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Asian PMIs Can’t Lift Viral Gloom

By MarketPulse (Jeffrey Halley)Market OverviewMay 03, 2021 04:22AM ET
Asian PMIs Can’t Lift Viral Gloom
By MarketPulse (Jeffrey Halley)   |  May 03, 2021 04:22AM ET
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The first trading day of the new month has seen the release of pan-Asia Pacific Manufacturing PMIs. The results have been positive and should go some way to assuaging the COVID-19 recovery fears that have weighed on the region in recent days.

Although with China and Japan away today, Asia seems more inclined to remain gloomy, at least for today. Australia, Indonesia, Malaysia and Taiwan PMIs all outperformed for April, with South Korea’s retreated slightly from a high base to 53.9, still expansionary.

Over the weekend, South Korea’s trade balance shrunk to 0.40 billion dollars even as exports surged by 41.10% YoY for April. The culprit was imports, which also leapt by 33.90% YoY. The headline data is flattered due to the world being deep in COVID-19 lockdowns in April last year, but overall, I suspect the import number is not such a negative. Surging imports suggest that both South Korea’s manufacturing machine remains on track, and more importantly, domestic demand is recovering.

Perhaps the biggest takeaway from the data is that the semi-conductor shortage is not aggressively making its presence felt in regional Asia for now. Pan-Europe Markit Manufacturing PMIs are released today, and it will be interesting to see if the same trend continues.

Although the data picture paints a bright image, the market reaction is likely to be muted as both China and Japan are on holiday until Thursday. A host of peripheral Asian countries celebrate Labor Day today as well. Additionally, the United Kingdom also has a holiday, likely muting any European flows this afternoon.

On Friday, markets were somewhat wrong-footed as US yields fell, but the US dollar recorded robust gains. Stocks also fell on Wall Street. Non-voting Fed Governor Robert Kaplan put the fox amongst the hens by suggesting that tapering talk needs to happen sooner rather than later.

That may have been all the excuse equity markets required to lock in some profits from a positive week. The US bond and currency movement were a little cloudier, however, being I suspect that month-end rebalancing flows by international investors explain most of the price moves. If we continue in the same vein this week, I may need to readjust my thinking cap.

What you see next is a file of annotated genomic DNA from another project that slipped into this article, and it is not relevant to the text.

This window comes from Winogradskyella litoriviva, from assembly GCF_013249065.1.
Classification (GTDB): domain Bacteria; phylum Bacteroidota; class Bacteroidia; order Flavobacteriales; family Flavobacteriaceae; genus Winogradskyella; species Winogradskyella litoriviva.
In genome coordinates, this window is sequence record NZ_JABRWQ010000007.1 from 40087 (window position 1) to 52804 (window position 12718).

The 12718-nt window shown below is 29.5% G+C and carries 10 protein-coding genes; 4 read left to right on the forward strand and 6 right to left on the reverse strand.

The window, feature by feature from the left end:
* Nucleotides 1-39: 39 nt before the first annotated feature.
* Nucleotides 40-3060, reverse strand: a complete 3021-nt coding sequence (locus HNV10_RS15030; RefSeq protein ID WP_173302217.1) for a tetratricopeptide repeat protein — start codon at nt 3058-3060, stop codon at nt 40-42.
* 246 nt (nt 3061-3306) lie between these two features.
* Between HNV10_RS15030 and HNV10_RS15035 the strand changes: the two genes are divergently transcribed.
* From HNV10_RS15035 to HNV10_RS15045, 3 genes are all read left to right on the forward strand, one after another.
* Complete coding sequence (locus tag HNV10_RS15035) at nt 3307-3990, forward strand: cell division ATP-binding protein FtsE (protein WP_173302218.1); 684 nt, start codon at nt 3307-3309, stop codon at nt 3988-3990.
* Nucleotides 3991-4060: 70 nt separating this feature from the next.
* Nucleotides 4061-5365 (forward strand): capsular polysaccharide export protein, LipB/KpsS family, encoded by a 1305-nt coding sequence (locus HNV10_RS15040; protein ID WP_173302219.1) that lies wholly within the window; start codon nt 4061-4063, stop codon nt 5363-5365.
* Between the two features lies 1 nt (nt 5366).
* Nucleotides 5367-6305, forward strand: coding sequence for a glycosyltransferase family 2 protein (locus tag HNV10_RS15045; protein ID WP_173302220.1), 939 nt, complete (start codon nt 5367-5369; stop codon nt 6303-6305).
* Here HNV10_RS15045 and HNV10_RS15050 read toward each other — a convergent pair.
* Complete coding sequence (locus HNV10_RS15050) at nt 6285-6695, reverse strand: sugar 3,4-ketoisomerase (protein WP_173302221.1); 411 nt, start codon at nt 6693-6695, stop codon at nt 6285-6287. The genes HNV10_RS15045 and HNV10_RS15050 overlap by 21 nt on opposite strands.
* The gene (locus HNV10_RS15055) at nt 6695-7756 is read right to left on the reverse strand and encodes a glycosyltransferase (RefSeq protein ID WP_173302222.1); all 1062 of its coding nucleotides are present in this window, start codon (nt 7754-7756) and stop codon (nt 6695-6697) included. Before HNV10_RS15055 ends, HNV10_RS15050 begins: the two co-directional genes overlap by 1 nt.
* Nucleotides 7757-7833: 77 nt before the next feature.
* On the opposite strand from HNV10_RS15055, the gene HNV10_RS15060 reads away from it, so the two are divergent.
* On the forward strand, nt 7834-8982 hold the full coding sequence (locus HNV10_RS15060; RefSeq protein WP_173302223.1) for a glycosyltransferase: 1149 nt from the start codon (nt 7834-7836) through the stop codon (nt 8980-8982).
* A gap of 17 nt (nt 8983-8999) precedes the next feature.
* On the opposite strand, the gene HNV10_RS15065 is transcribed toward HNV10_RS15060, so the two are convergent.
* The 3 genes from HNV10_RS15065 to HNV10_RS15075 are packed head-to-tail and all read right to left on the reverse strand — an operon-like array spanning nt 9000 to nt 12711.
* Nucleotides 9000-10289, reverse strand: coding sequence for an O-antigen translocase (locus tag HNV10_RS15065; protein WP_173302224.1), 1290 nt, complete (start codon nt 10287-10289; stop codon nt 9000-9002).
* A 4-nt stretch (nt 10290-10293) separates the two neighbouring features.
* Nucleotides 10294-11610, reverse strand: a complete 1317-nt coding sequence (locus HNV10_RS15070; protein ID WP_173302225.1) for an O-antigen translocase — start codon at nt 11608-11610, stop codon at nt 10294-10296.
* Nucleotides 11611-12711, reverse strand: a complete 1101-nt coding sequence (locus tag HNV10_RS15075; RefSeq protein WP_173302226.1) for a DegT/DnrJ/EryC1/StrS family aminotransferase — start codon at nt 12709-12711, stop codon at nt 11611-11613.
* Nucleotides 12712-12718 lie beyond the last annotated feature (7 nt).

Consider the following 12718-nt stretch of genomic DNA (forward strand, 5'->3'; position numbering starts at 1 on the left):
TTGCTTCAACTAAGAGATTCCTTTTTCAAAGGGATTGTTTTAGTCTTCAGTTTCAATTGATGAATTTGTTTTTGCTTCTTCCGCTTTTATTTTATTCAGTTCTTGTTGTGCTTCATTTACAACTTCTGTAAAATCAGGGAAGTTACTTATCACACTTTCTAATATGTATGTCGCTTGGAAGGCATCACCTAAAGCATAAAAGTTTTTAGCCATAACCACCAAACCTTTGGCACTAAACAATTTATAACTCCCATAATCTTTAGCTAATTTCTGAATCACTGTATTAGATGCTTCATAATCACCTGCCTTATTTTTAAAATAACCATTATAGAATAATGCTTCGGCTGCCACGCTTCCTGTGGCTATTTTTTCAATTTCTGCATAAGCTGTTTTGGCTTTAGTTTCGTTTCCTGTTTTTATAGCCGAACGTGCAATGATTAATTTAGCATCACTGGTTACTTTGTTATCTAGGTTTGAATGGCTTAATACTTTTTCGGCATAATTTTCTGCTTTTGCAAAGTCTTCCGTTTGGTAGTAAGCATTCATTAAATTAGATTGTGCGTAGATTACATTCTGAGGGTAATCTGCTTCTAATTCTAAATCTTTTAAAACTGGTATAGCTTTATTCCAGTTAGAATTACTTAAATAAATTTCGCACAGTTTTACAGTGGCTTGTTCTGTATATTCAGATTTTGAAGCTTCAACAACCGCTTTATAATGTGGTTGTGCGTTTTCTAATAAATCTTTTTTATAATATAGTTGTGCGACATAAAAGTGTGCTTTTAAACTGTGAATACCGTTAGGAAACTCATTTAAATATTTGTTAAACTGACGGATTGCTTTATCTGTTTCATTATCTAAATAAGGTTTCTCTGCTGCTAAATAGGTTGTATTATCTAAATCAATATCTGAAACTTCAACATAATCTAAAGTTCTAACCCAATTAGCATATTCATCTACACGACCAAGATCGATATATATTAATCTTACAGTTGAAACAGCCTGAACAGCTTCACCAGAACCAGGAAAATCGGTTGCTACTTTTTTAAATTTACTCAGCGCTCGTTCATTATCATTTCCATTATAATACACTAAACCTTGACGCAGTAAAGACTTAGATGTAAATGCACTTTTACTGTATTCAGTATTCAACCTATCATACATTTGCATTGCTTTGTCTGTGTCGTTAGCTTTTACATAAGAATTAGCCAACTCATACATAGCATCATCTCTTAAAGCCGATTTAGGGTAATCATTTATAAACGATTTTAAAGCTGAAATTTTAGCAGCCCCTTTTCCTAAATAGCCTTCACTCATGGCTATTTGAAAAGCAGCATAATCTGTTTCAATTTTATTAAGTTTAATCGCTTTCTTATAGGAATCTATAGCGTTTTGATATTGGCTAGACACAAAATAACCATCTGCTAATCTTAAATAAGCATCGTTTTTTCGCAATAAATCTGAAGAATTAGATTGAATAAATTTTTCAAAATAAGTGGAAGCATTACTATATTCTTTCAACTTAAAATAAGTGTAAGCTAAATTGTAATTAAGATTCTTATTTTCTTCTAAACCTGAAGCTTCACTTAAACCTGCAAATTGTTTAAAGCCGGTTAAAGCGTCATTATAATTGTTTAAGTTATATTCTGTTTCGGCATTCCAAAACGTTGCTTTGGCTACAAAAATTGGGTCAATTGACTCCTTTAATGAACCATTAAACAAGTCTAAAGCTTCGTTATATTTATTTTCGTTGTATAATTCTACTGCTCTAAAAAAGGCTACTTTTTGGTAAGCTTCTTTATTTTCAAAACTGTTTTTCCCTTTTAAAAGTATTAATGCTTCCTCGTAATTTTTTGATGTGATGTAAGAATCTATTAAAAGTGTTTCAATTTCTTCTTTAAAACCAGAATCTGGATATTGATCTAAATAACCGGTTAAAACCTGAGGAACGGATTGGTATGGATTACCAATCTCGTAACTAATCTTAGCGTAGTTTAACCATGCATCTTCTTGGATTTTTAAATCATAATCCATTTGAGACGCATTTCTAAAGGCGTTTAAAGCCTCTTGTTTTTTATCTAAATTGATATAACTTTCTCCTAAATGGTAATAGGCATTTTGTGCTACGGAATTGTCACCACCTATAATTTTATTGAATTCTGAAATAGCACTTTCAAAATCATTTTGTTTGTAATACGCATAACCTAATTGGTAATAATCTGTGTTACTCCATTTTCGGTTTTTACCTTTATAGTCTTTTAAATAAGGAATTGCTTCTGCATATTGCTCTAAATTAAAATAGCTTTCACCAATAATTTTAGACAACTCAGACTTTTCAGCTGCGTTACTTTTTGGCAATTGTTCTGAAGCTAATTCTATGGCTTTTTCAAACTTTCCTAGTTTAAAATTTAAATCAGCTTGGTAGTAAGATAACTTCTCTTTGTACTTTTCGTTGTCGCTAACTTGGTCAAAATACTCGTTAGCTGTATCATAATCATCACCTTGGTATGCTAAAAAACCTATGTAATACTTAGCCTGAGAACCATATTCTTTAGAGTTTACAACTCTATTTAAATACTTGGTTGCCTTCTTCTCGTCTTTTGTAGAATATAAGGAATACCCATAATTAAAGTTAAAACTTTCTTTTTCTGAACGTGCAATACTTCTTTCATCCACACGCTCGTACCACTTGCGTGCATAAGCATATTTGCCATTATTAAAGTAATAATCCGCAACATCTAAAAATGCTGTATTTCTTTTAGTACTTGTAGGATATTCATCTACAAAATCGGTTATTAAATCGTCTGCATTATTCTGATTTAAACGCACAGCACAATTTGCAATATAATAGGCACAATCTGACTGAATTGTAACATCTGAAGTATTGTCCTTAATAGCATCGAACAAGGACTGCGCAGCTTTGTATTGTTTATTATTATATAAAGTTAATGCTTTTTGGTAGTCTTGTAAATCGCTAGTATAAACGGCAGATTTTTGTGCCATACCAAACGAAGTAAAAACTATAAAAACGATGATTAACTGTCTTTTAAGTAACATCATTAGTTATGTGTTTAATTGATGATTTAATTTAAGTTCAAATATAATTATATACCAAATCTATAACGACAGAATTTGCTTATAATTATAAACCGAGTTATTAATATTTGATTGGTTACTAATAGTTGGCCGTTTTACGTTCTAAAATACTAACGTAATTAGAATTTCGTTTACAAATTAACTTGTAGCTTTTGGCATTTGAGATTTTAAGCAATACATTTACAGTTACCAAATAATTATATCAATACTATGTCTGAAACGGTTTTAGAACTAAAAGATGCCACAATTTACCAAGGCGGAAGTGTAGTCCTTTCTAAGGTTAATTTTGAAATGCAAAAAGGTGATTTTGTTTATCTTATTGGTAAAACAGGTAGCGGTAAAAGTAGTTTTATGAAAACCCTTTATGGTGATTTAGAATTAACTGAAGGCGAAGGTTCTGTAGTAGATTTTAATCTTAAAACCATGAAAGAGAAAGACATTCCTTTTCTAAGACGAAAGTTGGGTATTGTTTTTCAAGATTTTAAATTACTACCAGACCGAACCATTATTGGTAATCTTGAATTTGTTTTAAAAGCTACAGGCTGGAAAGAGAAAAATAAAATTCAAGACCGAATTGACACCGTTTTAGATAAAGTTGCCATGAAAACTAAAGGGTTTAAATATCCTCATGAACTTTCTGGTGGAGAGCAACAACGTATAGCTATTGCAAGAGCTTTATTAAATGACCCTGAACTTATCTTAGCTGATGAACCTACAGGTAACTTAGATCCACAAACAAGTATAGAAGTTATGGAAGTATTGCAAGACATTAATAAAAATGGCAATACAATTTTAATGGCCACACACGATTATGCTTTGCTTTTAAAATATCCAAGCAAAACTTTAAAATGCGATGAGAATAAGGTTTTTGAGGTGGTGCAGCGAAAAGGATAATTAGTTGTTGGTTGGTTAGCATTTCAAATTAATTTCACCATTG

Despite the long holiday in China and Japan, Asia’s data calendar still contains plenty of interest, and across the week, the global calendar looks as punchy as last week. The week’s highlight will undoubtedly be the US Non-Farm Payrolls on Friday. A print North of 1 million is possible and may give bond vigilantes another chance to hold field court-martials with the longer end of the US yield curve.

In between, we have rate decisions from Australia, Malaysia and Thailand, and the United Kingdom and Norway. All will remain unchanged, but as ever, it will be what they say in the statements afterwards that will be of most interest. The most significant even risk here will be Australia and Malaysia, I feel.

The official and Markit Manufacturing and Services PMI frenzy continues across Asia and Europe tomorrow, with China’s Caixin Services PMI out Thursday. We also have US ISM Manufacturing PMI today which follows the giant leap to 72.1 by the Chicago PMI for April on Friday.

That makes me believe even more strongly that the fall in US yields and the US equities was month-end related. Throw in US Trade Balance tomorrow, and the German and French Industrial Output data on Friday, and this week is starting to look like the show with everything but Yul Brunner.

Indonesia Inflation and Core Inflation will be Asia’s primary data point for the rest of the day. The headline will remain under 1.50%, and Core under 1.30%, far below the Bank of Indonesia’s (BoI) 2-3% target. The Indonesian rupiah has strengthened through 14,450.00 to the dollar recently. It should maintain those gains post-data, as the BoI has now run out of runway to cut rates further without endangering the rupiah. The most recent cut was probably one too far, and the IDR remains acutely vulnerable to sharp rises in US yields.

India’s Sensex Index and the Indian rupee staged mighty comebacks last week. The start of this week could see both give back some of those gains. The ruling BJP endured a torrid time at state elections over the weekend as voters passed judgement on the Modi government’s handling of the COVID-19 situation. That situation appears to be deteriorating, with India hitting 400,000 daily new cases and the tragic stories there for all to see in the world’s media. Buying the dip played out handsomely last week; it may be harder to justify this week.

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Asian PMIs Can’t Lift Viral Gloom

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Asian PMIs Can’t Lift Viral Gloom

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